Date of Award


Degree Name

Doctor of Nursing Science


caregivers, elderly, Filipinos, nursing, women


The purpose of this study was to examine and analyze parent care as experienced by middle-aged Filipino women, particularly those who have resided in the United States for over 20 years. There is little information known about this topic; therefore, a grounded theory study design was utilized. Open-ended, semi-structured interviews of 29 Filipino women were conducted in English and/or Tagalog, and at times a combination of both languages. Data were transcribed verbatim from the audio-recorded interviews and analyzed using a constant comparative method of analytic induction. Field notes were kept and patterns of observation were analyzed according to their significance. Data from the study revealed five interrelated categories: Giving Back, Taking Action, Sacrificing Self, Balancing, and Searching Out. Giving Back is the causal condition for self commitment in order to provide care. It forms the foundations and reasons for caring behavior. Taking Action is the context within which the implementation of giving back is conducted. It demonstrates how family members manage to care for aging parents. Sacrificing Self encompasses the meaning of a caring behavior. Sentiments such as affection, understanding, and respect emerged as prevalent themes to define care; and that providing care to an aging parent is to sacrifice oneself despite all tribulations. Balancing represents the action/interaction strategies in response to Sacrificing Self. Searching Out is the consequence of Sacrificing Self. It is reflective of the adult children's perceptions and vision of their own aging. The interrelationships of these categories has led to the identification of Sacrificing Self. Sacrificing Self details the process of understanding the caregiver in the context of the Filipino culture. It incorporates the conditions, contexts, strategies, and consequences of the adult children's caring behavior. In the process of caring, two contextual dimensions evolved: caring for partially dependent parent (PDP), and caring for totally dependent parent (TDP). These dimensions are characterized by different sets of patterns and behaviors related to care of aging parents. In addition, strengths and difficulties of caregiving were identified. The findings of this study have implications for nursing practice, nursing education, nursing research, and policy legislations. The major implication is the need for culturally sensitive formal support systems in order to provide respite care opportunities for Filipino women who are caring for the aging parents in the United States.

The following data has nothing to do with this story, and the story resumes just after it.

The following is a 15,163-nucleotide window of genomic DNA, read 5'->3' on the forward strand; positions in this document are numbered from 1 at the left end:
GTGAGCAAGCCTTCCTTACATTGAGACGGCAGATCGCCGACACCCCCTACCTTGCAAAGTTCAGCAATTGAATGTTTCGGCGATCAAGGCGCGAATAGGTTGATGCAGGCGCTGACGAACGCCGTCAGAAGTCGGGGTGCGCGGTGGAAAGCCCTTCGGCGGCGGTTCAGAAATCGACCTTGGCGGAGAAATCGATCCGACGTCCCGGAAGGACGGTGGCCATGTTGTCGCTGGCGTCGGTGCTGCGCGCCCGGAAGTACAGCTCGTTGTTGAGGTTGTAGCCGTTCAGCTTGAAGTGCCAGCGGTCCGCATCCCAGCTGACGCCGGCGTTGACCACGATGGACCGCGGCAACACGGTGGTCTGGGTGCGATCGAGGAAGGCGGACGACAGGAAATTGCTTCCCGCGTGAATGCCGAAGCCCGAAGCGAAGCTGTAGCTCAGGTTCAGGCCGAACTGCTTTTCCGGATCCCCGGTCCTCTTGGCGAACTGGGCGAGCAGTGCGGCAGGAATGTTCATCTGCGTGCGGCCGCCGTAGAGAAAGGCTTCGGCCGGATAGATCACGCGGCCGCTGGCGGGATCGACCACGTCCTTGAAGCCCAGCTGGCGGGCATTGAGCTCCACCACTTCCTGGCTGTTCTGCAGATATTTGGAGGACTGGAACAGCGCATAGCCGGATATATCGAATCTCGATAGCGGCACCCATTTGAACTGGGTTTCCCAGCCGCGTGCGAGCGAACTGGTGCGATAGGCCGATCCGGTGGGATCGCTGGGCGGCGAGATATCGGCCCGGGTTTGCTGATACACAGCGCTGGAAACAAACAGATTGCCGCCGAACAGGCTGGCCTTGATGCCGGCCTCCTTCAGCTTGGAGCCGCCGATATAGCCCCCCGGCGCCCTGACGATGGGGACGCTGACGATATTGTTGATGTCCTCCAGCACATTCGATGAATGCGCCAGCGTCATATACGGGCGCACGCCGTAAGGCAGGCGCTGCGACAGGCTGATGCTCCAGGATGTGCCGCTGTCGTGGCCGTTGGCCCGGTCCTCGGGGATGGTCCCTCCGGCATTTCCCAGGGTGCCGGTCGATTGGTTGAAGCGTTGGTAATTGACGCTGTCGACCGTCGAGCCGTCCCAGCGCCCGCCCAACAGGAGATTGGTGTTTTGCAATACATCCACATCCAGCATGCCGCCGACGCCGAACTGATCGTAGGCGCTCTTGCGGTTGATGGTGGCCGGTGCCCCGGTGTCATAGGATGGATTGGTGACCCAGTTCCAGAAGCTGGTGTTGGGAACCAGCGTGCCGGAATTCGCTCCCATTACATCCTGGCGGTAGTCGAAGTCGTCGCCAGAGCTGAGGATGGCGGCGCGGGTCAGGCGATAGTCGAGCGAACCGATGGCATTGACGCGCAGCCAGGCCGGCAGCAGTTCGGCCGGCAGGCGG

Document Type

Dissertation: Open Access



Included in

Nursing Commons